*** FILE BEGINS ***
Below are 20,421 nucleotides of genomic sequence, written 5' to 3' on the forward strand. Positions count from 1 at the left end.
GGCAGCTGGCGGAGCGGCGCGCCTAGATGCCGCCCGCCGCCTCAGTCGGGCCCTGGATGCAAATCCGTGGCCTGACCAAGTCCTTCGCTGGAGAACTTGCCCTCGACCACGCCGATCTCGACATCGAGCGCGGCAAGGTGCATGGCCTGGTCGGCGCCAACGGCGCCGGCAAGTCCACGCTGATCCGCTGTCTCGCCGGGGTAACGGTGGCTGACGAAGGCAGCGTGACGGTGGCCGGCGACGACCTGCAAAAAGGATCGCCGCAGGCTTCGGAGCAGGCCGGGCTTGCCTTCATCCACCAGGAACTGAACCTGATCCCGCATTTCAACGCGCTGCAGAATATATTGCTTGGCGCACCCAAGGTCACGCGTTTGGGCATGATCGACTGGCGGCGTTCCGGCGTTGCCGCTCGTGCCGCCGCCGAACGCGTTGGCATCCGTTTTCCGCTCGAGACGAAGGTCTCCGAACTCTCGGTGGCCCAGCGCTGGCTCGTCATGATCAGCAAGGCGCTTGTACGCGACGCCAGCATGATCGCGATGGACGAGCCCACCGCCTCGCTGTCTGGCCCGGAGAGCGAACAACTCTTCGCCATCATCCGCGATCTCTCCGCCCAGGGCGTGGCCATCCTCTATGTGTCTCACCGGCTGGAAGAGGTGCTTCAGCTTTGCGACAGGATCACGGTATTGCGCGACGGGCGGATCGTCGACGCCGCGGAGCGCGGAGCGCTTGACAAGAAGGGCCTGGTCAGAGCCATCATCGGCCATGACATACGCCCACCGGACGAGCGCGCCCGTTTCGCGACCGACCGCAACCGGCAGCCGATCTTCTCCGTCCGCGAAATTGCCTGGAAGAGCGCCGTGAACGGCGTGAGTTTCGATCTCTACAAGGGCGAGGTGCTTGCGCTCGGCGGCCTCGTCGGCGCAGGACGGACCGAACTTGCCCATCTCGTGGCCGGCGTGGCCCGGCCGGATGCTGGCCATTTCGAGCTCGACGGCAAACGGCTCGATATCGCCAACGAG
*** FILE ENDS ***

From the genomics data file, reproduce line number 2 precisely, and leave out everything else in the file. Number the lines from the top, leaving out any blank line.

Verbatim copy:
GGCAGCTGGCGGAGCGGCGCGCCTAGATGCCGCCCGCCGCCTCAGTCGGGCCCTGGATGCAAATCCGTGGCCTGACCAAGTCCTTCGCTGGAGAACTTGCCCTCGACCACGCCGATCTCGACATCGAGCGCGGCAAGGTGCATGGCCTGGTCGGCGCCAACGGCGCCGGCAAGTCCACGCTGATCCGCTGTCTCGCCGGGGTAACGGTGGCTGACGAAGGCAGCGTGACGGTGGCCGGCGACGACCTGCAAAAAGGATCGCCGCAGGCTTCGGAGCAGGCCGGGCTTGCCTTCATCCACCAGGAACTGAACCTGATCCCGCATTTCAACGCGCTGCAGAATATATTGCTTGGCGCACCCAAGGTCACGCGTTTGGGCATGATCGACTGGCGGCGTTCCGGCGTTGCCGCTCGTGCCGCCGCCGAACGCGTTGGCATCCGTTTTCCGCTCGAGACGAAGGTCTCCGAACTCTCGGTGGCCCAGCGCTGGCTCGTCATGATCAGCAAGGCGCTTGTACGCGACGCCAGCATGATCGCGATGGACGAGCCCACCGCCTCGCTGTCTGGCCCGGAGAGCGAACAACTCTTCGCCATCATCCGCGATCTCTCCGCCCAGGGCGTGGCCATCCTCTATGTGTCTCACCGGCTGGAAGAGGTGCTTCAGCTTTGCGACAGGATCACGGTATTGCGCGACGGGCGGATCGTCGACGCCGCGGAGCGCGGAGCGCTTGACAAGAAGGGCCTGGTCAGAGCCATCATCGGCCATGACATACGCCCACCGGACGAGCGCGCCCGTTTCGCGACCGACCGCAACCGGCAGCCGATCTTCTCCGTCCGCGAAATTGCCTGGAAGAGCGCCGTGAACGGCGTGAGTTTCGATCTCTACAAGGGCGAGGTGCTTGCGCTCGGCGGCCTCGTCGGCGCAGGACGGACCGAACTTGCCCATCTCGTGGCCGGCGTGGCCCGGCCGGATGCTGGCCATTTCGAGCTCGACGGCAAACGGCTCGATATCGCCAACGAG